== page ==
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Ashby everywhere: The San Felipe highrise

Hard to keep track of them all.

THESE UNDERSTATED “Stop the San Felipe Skyscraper” signs started going up about knee-high this weekend in River Oaks and Vermont Commons to protest that shiny 17-story office tower that Hines is proposing to build nearby. Though these signs — spotted at the corner of Spann and Welch and San Felipe and Spann, catty-corner from the proposed site — might be lacking the services of an imaginative cartoonist like their yellow precursors across town in Boulevard Oaks, their message still comes through, directing the onlooker as well to a recently launched website for all things skyscraper-stopping:

Of course, Hines continues to say through PR man George Lancaster that the company plans to build something “upscale and handsome, befitting its River Oaks address.” The rendering shown here is the most recent version of that; it differs a bit from the one Swamplot published in May that seems to have sparked much of the ire — and which boiled over in what the new website describes as a “heated” and “tense” community meeting last night with reps from Public Works and city council member Oliver Pennington: “Many participants came away from the meeting with the idea that the only way to stop the project will be through immediate legal action.”

“Good luck with that”, said everyone who opposed the Ashby Highrise. You can see the antis’ webpage here. They address what I consider to be the main question here:

Aren’t there already other high-rises in this same area?
There are three other high-rises within four blocks of the site. Of these, two are office buildings that are shorter by several stories. A residential high-rise (the Huntingdon) is taller. Here are the differences:

– All three of the other high-rises are on major thoroughfares with six lanes (Kirby) or four lanes (Shepherd).
– The other high-rises are separated from nearby residences by high walls (Huntingdon), open space (Shepherd), or other intervening structures (Compass building).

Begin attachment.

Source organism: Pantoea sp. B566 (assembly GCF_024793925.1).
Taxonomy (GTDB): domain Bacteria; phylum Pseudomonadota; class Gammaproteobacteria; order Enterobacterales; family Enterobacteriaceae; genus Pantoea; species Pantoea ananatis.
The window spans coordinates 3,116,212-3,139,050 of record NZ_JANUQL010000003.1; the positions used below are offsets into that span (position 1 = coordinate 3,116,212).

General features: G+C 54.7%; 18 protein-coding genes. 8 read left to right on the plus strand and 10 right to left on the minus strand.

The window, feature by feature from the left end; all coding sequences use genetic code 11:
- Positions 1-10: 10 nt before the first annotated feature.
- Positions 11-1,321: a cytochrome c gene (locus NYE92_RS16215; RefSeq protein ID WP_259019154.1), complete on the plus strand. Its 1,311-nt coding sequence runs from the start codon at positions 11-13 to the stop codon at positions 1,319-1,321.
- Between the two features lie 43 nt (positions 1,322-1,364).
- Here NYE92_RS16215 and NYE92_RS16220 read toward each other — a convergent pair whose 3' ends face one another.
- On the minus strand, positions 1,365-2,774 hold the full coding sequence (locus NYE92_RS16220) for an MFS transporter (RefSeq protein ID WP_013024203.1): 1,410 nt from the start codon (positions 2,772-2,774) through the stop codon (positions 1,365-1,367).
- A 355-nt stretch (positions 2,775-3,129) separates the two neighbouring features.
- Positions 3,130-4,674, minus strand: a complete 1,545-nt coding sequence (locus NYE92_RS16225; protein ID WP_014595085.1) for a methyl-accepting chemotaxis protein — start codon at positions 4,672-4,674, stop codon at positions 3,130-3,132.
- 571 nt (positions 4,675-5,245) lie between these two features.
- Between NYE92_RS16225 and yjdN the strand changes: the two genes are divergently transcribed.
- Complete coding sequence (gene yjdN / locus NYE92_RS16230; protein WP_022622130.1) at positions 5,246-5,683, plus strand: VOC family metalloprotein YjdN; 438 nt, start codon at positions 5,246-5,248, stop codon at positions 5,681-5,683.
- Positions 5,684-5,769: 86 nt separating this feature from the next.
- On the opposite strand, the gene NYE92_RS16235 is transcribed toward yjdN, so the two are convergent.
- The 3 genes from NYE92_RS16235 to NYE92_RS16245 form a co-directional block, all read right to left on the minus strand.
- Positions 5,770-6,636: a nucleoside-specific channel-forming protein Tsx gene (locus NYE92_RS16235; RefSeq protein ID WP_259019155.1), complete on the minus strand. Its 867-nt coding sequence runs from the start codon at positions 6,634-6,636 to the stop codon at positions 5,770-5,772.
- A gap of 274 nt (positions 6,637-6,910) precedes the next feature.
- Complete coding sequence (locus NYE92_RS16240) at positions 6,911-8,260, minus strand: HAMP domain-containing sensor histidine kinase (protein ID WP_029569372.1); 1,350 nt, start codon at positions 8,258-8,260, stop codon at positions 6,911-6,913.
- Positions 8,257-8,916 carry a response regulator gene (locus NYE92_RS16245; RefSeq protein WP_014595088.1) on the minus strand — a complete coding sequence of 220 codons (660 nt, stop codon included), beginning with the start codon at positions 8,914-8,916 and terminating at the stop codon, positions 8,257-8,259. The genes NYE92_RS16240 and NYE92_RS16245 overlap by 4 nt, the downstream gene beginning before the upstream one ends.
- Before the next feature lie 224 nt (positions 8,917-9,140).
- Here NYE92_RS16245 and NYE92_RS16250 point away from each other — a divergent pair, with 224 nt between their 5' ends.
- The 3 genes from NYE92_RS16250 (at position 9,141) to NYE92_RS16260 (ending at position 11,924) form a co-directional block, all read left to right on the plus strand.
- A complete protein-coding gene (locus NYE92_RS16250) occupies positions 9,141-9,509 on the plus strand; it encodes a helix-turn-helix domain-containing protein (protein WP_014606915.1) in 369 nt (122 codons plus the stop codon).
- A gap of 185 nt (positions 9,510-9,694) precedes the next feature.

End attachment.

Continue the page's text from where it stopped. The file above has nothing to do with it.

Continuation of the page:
– 2229 San Felipe has larger garage capacity but will be surrounded by two-lane streets
– 2229 San Felipe has only a 10-foot setback from the street.

Residential buildings have a much lower density than comparable office buildings. As an idea, the Wingate and St. Honore developments on San Felipe at Revere may add 20-30 cars to an entire block, as compared to the 400 cars being added at 2229 San Felipe.

I have no idea what they’re getting at in that last paragraph. “Density” is people per square mile, so by their own reckoning the 2229 San Felipe building contributes greatly to it. Be that as it may, I have some sympathy for these folks, since that stretch of San Felipe is just like the part of Bissonnet where the Ashby will be – one lane each direction. On the other hand, as they themselves admit, there are three other highrises in the area. It’s a little hard to claim that a new highrise would stand out.

My general rule on these things is whether or not the location makes sense. This one is more of a gray area than others. I don’t think the neighbors will have any luck blocking it, but I suppose they haven’t yet broken ground on the Ashby, so who knows. The one sure thing is that we’ll continue to see situations like this, until either the real estate market inside the Loop gets saturated, or city ordinances get a drastic makeover. I’m not sure which is more likely to happen first.

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